Learning languages is a coveted skill as it opens up a wide range of opportunities. However, in Malaysia, it’s a very common occurrence!
Most Malaysians are bilingual, if not trilingual. It isn’t uncommon for non-Chinese to speak Mandarin— and speak it well. Here are a few artists and athletes who can:
1. Shila Amzah (31)
This Malaysian singer-songwriter used to attend Chinese primary school. Shila (real name: NurShahila binti Amir Amzah) managed until standard 3, where she buckled under the pressure. She then transferred to a national school and debuted when she was 10 years old. Under her father (ND Lala)’s guidance, Shila made her way to China’s reality singing talent show “Asian Wave” where she managed a win.
In 2014, she joined “I Am A Singer” and her follower count jumped to over 2 million. Her popularity increased in China and she continued gaining fans as she released more Mandarin songs. To ensure she could communicate with her Chinese fans, Shila took Mandarin classes in Beijing and improved her Mandarin.
2. Firdhaus Farmizi (22)
Malaysian singer-songwriter Firdhaus Farmizi started his career when his song “Alaska Bay” became popular on the internet. After he caught singer Yise Loo (罗忆诗)’s eye, Firdhaus signed on with the singer and released numerous Chinese songs.
The Johor-born star may have been born into a traditional Malay family. However, he spent most of his formative years in Chinese school as his parents insisted on it. As he grew up with a Chinese education, it’s no surprise Firdhaus is able to speak, read and write fluent Chinese.
3. Masyitah Masya (21)
Masyitah was born in Kedah but has been aiming to make waves in China. She became popular after making a cover of the song “Love When I Die (死了都要爱)”. She not only sings sweetly, but fluently in Mandarin. It was reported that she took classes to improve her Mandarin and her pronunciation. She hopes to audition in China soon.
Masyitah won the “Most Potential Young Artist” in the 2019 Asian Music Awards. Earlier this year, she released her first Chinese single “Jiu Meng Xin Su (旧梦新夙)” which currently has over 115,000 views on YouTube. She was previously scheduled to participate in the Chinese talent show “Sons of Tomorrow 3(明日之子 3)”. However, she was forced to withdraw due to an image-sensitive issue with her headscarf.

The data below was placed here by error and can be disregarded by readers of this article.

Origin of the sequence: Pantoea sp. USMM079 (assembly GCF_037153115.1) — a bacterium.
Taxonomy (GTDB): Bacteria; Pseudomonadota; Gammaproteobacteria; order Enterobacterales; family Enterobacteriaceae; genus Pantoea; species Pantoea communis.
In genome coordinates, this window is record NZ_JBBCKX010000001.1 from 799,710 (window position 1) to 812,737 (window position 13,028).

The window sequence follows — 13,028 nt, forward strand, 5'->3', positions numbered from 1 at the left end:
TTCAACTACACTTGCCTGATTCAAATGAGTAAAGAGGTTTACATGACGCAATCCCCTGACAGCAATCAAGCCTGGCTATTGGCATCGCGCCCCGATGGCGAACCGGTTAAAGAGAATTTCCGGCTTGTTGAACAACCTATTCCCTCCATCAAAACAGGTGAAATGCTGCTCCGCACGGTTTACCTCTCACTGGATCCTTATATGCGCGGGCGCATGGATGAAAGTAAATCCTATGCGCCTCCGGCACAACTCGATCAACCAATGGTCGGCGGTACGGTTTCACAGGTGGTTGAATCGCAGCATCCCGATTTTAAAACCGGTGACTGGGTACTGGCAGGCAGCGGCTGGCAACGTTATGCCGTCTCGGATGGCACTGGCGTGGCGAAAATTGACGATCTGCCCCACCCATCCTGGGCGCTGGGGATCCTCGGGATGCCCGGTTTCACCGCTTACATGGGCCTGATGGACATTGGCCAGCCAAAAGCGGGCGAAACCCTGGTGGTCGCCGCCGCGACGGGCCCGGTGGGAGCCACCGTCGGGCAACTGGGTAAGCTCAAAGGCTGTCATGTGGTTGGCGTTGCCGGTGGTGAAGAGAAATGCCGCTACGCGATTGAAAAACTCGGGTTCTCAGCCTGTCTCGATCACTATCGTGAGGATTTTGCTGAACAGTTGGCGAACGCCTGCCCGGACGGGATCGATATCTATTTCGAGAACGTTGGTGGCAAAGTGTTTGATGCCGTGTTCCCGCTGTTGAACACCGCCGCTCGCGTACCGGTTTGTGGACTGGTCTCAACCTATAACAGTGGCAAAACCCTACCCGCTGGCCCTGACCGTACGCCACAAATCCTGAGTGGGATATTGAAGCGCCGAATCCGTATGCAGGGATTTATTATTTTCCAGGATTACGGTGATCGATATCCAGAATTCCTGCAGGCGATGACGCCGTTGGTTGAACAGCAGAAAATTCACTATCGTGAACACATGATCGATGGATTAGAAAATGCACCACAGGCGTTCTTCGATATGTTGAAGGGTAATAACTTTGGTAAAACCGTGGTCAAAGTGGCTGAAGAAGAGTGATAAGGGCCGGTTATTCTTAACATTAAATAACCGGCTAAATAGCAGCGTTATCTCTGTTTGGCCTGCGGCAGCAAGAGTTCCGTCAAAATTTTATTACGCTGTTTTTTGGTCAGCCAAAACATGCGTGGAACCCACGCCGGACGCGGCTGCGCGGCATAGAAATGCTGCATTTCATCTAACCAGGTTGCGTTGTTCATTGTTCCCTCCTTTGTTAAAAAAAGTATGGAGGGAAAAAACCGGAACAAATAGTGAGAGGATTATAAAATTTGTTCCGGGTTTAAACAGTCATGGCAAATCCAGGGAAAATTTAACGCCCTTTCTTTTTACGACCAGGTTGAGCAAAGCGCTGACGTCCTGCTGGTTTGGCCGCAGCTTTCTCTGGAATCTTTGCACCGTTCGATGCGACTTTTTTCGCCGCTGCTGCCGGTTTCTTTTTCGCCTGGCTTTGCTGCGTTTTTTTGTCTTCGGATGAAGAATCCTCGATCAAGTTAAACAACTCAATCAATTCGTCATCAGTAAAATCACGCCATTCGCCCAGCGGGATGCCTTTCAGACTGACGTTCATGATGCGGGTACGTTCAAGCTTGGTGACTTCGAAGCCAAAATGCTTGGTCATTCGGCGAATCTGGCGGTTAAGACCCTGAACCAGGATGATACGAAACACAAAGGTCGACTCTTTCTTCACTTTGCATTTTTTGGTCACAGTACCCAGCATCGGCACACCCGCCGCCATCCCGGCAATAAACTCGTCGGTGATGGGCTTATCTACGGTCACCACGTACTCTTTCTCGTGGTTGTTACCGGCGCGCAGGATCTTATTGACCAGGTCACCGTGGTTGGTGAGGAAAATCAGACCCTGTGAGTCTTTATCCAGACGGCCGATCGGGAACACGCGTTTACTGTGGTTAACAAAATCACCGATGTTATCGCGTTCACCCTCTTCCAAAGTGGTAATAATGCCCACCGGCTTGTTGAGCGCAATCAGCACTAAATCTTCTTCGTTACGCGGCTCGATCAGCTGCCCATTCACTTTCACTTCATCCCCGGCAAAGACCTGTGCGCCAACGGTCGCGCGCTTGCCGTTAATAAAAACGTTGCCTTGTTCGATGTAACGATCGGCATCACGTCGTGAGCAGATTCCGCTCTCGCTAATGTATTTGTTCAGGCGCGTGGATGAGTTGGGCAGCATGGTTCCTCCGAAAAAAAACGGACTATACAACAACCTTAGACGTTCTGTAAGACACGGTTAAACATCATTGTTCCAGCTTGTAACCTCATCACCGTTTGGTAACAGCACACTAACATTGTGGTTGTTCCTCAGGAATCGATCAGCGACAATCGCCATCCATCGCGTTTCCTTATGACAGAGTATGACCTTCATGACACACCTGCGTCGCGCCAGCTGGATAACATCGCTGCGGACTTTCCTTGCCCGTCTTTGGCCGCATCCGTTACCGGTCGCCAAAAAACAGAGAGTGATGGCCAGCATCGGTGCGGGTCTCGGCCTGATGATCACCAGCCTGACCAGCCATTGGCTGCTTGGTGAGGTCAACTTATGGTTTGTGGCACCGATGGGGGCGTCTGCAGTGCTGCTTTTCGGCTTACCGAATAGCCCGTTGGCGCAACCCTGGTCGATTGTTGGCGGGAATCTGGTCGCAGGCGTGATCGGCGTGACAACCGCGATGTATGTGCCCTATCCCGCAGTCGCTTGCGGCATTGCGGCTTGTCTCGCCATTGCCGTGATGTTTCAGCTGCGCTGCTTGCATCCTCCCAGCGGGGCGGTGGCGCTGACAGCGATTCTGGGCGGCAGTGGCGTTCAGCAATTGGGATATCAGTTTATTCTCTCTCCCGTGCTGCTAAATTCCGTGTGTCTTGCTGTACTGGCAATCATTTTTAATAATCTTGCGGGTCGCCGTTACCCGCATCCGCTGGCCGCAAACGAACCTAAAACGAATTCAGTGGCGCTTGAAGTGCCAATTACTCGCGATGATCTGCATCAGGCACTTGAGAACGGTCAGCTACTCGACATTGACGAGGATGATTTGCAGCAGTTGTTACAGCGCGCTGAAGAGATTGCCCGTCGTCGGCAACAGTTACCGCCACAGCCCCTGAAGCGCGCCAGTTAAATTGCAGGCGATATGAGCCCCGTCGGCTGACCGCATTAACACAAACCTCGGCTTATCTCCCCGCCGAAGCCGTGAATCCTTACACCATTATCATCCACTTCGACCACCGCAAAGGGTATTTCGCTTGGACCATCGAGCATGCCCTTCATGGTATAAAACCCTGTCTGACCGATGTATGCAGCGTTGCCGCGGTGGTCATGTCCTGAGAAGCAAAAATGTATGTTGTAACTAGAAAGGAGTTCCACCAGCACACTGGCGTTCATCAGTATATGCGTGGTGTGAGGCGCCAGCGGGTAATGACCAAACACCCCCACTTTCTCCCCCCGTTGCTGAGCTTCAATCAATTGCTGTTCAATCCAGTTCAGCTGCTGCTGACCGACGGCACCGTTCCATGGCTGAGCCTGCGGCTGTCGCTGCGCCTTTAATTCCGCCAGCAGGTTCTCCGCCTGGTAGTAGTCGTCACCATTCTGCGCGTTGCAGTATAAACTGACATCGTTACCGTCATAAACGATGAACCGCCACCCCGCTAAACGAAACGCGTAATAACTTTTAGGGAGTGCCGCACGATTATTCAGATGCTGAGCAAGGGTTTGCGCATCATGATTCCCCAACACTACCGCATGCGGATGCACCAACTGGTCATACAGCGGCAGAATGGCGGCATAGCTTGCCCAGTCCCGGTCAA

4. Nur Dhabitah Sabri (22)
Nur Dhabitah was born in Kuala Lumpur and recently represented Malaysia in the diving event at the Tokyo Olympic. She placed fourth for the women’s individual 3-meter springboard. Previously, she won three medals each from the Asian Games, the Commonwealth Games and the Southeast Asian Games.
Aside from her impressive achievements, Dhabitah is also capable of speaking Mandarin. During a post-Olympic interview with Astro Arena, she admitted her Mandarin wasn’t very good, but it was enough to communicate with Chinese players. “They (can) talk to me and understand my speech, so (it’s) ok,” she said.
Wah @AdamZamri8 makin menjadi jadi, @BieBitah pun pandai ckp mandarin…Harmoninya Malaysia ku…Power2 org kita ni.#takkantak#GanbatteMalaysia #SokongMalaysia #Olympics2020#olympics@ASTROARENA pic.twitter.com/Ai73raDfQt
— Ezreen Isa (@boboncai) August 2, 2021
5. Pandelela Rinong (28)
The Sarawak “Diving Princess” represented Malaysia in the women’s individual 10-meter jump in Tokyo’s Olympics. She came in 12th, but it doesn’t negate the fact that she was the first Malaysian athlete to win a medal during the Olympic diving event.
Pandelela Rinong was born in a Bidayu village in Sarawak, but trained with many Chinese coaches. As a result, she not only improved her athletic skills, but also her fluency in Mandarin. Pandelela Rinong was noted for responding in Mandarin when she received interviews form Chinese media and when she competes in China.
These artists and athletes not only represent Malaysia in their arts and sports respectively, but also when they speak Mandarin. After all, Malaysia is a diverse country. When we share our culture and language with each other, we show unity and pride in one another.